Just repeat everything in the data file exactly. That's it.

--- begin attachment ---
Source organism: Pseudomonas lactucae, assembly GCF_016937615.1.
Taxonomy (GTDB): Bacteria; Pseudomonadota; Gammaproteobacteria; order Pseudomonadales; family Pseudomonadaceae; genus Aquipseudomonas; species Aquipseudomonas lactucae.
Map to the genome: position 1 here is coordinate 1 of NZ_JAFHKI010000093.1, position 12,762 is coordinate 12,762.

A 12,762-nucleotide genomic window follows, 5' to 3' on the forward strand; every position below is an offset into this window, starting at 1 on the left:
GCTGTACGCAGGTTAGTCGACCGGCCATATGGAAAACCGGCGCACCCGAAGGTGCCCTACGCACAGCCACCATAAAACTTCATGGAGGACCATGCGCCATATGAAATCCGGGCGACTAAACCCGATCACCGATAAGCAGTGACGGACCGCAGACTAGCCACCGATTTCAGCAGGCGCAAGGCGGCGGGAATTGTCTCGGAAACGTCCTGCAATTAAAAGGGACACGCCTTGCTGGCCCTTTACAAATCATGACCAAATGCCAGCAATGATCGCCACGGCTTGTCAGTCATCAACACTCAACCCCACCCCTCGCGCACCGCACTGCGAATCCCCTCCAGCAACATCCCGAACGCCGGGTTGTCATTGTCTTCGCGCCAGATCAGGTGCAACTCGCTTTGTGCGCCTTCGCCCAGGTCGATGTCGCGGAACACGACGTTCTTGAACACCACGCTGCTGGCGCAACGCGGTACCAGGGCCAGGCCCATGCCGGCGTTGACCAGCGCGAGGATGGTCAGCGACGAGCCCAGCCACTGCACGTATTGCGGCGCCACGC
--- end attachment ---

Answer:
Source organism: Pseudomonas lactucae, assembly GCF_016937615.1.
Taxonomy (GTDB): Bacteria; Pseudomonadota; Gammaproteobacteria; order Pseudomonadales; family Pseudomonadaceae; genus Aquipseudomonas; species Aquipseudomonas lactucae.
Map to the genome: position 1 here is coordinate 1 of NZ_JAFHKI010000093.1, position 12,762 is coordinate 12,762.

A 12,762-nucleotide genomic window follows, 5' to 3' on the forward strand; every position below is an offset into this window, starting at 1 on the left:
GCTGTACGCAGGTTAGTCGACCGGCCATATGGAAAACCGGCGCACCCGAAGGTGCCCTACGCACAGCCACCATAAAACTTCATGGAGGACCATGCGCCATATGAAATCCGGGCGACTAAACCCGATCACCGATAAGCAGTGACGGACCGCAGACTAGCCACCGATTTCAGCAGGCGCAAGGCGGCGGGAATTGTCTCGGAAACGTCCTGCAATTAAAAGGGACACGCCTTGCTGGCCCTTTACAAATCATGACCAAATGCCAGCAATGATCGCCACGGCTTGTCAGTCATCAACACTCAACCCCACCCCTCGCGCACCGCACTGCGAATCCCCTCCAGCAACATCCCGAACGCCGGGTTGTCATTGTCTTCGCGCCAGATCAGGTGCAACTCGCTTTGTGCGCCTTCGCCCAGGTCGATGTCGCGGAACACGACGTTCTTGAACACCACGCTGCTGGCGCAACGCGGTACCAGGGCCAGGCCCATGCCGGCGTTGACCAGCGCGAGGATGGTCAGCGACGAGCCCAGCCACTGCACGTATTGCGGCGCCACGC